“Let me interject a ‘however,’” I say through our tobacco fog. “Two points jump to my mind. First, the ‘Six’ starts with a king out hunting who returns with a wife. Halfway through the story another king is out hunting and returns with a wife. Talk about parallel.

“Second, the princess in the ‘Six’ is profitably engaged knitting aster-flower shirts. The princess in the ‘Twelve’ is spinning to no particular end. What is that about?”

“First,” echoes Augustus, “the spinning must be with a drop spindle. The image of a spinning wheel up a tree is too much to bear.

“Second, I suspect this princess spinning is a vestige of the magical shirts being dropped or forgotten from the story by a teller unknown.”

“I’ll accept that as possible. So, the shirts come and go, but the years of silence remain. I find that an interesting challenge for our heroines.”

“A test of patience and will as opposed to a test of strength and courage usually reserved for heroes,” Augustus acknowledges. “The next parallel in the stories is the king’s evil, disagreeable mother, who is dead set against the silent beauty.”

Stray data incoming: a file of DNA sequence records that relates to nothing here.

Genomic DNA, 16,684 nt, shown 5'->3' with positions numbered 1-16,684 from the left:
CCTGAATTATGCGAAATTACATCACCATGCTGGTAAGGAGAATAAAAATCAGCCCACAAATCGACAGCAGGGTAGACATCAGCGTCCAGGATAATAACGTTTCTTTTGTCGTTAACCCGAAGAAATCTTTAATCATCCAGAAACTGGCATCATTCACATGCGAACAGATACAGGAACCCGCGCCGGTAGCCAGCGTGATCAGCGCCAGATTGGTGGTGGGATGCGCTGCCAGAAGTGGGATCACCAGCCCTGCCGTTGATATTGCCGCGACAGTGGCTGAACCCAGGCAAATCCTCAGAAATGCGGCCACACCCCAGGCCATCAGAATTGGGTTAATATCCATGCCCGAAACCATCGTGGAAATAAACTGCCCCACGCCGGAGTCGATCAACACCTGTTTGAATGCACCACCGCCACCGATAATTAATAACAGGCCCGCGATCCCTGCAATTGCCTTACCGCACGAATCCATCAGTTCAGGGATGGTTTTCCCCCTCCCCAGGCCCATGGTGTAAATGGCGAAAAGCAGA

I re-tamp my pipe. “It doesn’t burn well.”

“Yes, I’ve noticed.” Disappointment edges his remark.

“In both stories it is a mother,” I point out, “not the usual evil stepmother who is the villain. The ‘Twelve’ is vague about the mother’s accusations, but the ‘Six’ is detailed about the mother stealing the newborn children, smearing the heroine’s mouth with blood, and accusing her of eating her own children.”

“Rather repulsive,” Augustus picks up the thread, “The princess is condemned to be burnt at the stake, a usual punishment for witches. Dramatically, the burning and the end of the many years’ wait coincide. The brothers return in their bird form to be immediately transformed into their human shape and rescue their sister. Again, parallel.”

“Also parallel,” I conclude, “the evil mother is killed in the princess’s stead. In the ‘Six’ she takes the princess’s place at the stake. In the ‘Twelve’, well, we know what happens. Might that be the origin of ‘snake oil’?”